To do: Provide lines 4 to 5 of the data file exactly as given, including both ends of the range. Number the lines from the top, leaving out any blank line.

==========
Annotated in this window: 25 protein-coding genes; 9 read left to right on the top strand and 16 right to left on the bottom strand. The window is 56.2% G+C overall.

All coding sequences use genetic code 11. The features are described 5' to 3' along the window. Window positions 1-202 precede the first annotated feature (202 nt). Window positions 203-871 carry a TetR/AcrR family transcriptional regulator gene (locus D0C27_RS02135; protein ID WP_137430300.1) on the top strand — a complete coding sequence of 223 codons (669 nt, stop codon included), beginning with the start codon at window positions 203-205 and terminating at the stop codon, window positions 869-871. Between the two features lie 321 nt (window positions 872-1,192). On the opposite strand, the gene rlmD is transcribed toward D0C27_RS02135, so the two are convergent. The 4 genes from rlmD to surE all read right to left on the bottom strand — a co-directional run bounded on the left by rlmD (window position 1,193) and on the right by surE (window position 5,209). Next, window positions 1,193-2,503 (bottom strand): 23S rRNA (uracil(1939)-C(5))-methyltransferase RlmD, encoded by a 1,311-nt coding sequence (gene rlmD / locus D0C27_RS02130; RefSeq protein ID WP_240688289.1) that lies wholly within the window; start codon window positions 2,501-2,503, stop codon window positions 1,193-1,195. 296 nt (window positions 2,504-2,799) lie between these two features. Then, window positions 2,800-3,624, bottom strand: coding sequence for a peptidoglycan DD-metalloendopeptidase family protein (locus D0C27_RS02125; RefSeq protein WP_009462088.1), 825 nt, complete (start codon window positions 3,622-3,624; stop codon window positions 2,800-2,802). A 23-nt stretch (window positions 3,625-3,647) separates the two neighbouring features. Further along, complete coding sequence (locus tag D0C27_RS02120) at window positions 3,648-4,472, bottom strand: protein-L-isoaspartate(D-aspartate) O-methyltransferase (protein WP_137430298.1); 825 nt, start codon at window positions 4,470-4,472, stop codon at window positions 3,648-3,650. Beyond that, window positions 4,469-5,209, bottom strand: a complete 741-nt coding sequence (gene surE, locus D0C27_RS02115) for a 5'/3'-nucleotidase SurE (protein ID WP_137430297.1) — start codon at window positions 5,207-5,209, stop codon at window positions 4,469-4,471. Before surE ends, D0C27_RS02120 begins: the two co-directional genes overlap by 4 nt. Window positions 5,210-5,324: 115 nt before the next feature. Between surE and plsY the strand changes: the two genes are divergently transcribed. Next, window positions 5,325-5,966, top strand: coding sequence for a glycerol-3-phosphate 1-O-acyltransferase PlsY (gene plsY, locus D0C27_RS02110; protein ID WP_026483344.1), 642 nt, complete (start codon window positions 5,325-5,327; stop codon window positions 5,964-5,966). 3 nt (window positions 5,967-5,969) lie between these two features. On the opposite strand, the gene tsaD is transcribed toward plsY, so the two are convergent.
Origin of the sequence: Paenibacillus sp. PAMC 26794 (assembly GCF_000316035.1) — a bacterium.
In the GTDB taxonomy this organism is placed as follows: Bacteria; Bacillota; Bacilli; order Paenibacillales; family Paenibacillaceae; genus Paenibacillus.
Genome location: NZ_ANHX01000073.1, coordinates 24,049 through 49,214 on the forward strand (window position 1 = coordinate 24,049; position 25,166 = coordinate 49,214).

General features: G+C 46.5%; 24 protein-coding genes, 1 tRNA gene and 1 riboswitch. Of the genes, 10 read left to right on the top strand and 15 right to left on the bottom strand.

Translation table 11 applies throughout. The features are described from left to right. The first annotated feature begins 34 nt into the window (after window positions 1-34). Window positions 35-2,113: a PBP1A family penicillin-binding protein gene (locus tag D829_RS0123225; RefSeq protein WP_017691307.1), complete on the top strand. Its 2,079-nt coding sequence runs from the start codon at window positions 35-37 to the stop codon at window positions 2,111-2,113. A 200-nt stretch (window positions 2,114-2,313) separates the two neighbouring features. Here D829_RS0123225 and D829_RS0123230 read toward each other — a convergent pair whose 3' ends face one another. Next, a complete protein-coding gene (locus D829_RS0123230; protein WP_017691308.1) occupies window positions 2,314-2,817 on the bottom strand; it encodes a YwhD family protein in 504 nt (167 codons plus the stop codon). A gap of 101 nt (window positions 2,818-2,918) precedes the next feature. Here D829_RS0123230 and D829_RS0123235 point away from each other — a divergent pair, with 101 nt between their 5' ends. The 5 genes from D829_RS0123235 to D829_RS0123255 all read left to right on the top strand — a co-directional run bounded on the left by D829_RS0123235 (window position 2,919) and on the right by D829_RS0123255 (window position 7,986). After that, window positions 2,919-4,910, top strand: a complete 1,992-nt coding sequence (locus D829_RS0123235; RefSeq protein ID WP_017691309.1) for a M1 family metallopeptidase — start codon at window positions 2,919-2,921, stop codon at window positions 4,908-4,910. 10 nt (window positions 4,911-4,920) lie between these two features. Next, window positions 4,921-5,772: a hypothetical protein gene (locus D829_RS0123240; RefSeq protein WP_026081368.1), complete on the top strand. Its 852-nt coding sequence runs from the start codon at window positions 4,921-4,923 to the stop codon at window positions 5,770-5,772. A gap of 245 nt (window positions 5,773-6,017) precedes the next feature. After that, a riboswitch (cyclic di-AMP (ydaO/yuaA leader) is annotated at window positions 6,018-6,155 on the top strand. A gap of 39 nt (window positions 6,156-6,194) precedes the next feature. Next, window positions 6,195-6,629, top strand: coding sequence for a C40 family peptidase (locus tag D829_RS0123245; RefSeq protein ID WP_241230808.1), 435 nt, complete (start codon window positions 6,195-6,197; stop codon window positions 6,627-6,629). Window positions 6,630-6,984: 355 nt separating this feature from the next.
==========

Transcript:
In the GTDB taxonomy this organism is placed as follows: Bacteria; Bacillota; Bacilli; order Paenibacillales; family Paenibacillaceae; genus Paenibacillus.
Genome location: NZ_ANHX01000073.1, coordinates 24,049 through 49,214 on the forward strand (window position 1 = coordinate 24,049; position 25,166 = coordinate 49,214).